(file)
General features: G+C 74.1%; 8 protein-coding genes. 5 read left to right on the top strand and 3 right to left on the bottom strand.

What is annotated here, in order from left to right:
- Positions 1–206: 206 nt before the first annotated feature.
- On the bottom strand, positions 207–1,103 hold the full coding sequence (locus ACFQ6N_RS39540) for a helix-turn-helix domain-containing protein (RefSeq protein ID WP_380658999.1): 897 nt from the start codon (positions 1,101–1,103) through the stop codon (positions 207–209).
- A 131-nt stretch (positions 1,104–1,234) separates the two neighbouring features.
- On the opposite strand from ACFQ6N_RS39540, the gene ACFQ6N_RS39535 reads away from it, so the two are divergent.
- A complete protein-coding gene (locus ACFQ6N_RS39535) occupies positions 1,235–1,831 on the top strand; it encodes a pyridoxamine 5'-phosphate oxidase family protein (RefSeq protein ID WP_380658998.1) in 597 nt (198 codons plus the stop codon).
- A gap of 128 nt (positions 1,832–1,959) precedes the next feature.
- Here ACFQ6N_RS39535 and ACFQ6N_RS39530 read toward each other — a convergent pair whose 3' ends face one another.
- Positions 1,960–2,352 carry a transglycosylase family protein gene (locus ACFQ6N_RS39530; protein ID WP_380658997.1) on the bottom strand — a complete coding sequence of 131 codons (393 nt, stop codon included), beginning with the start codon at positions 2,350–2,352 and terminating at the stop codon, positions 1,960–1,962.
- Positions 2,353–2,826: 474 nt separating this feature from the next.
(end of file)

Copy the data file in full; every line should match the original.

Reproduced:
General features: G+C 74.1%; 8 protein-coding genes. 5 read left to right on the top strand and 3 right to left on the bottom strand.

What is annotated here, in order from left to right:
- Positions 1–206: 206 nt before the first annotated feature.
- On the bottom strand, positions 207–1,103 hold the full coding sequence (locus ACFQ6N_RS39540) for a helix-turn-helix domain-containing protein (RefSeq protein ID WP_380658999.1): 897 nt from the start codon (positions 1,101–1,103) through the stop codon (positions 207–209).
- A 131-nt stretch (positions 1,104–1,234) separates the two neighbouring features.
- On the opposite strand from ACFQ6N_RS39540, the gene ACFQ6N_RS39535 reads away from it, so the two are divergent.
- A complete protein-coding gene (locus ACFQ6N_RS39535) occupies positions 1,235–1,831 on the top strand; it encodes a pyridoxamine 5'-phosphate oxidase family protein (RefSeq protein ID WP_380658998.1) in 597 nt (198 codons plus the stop codon).
- A gap of 128 nt (positions 1,832–1,959) precedes the next feature.
- Here ACFQ6N_RS39535 and ACFQ6N_RS39530 read toward each other — a convergent pair whose 3' ends face one another.
- Positions 1,960–2,352 carry a transglycosylase family protein gene (locus ACFQ6N_RS39530; protein ID WP_380658997.1) on the bottom strand — a complete coding sequence of 131 codons (393 nt, stop codon included), beginning with the start codon at positions 2,350–2,352 and terminating at the stop codon, positions 1,960–1,962.
- Positions 2,353–2,826: 474 nt separating this feature from the next.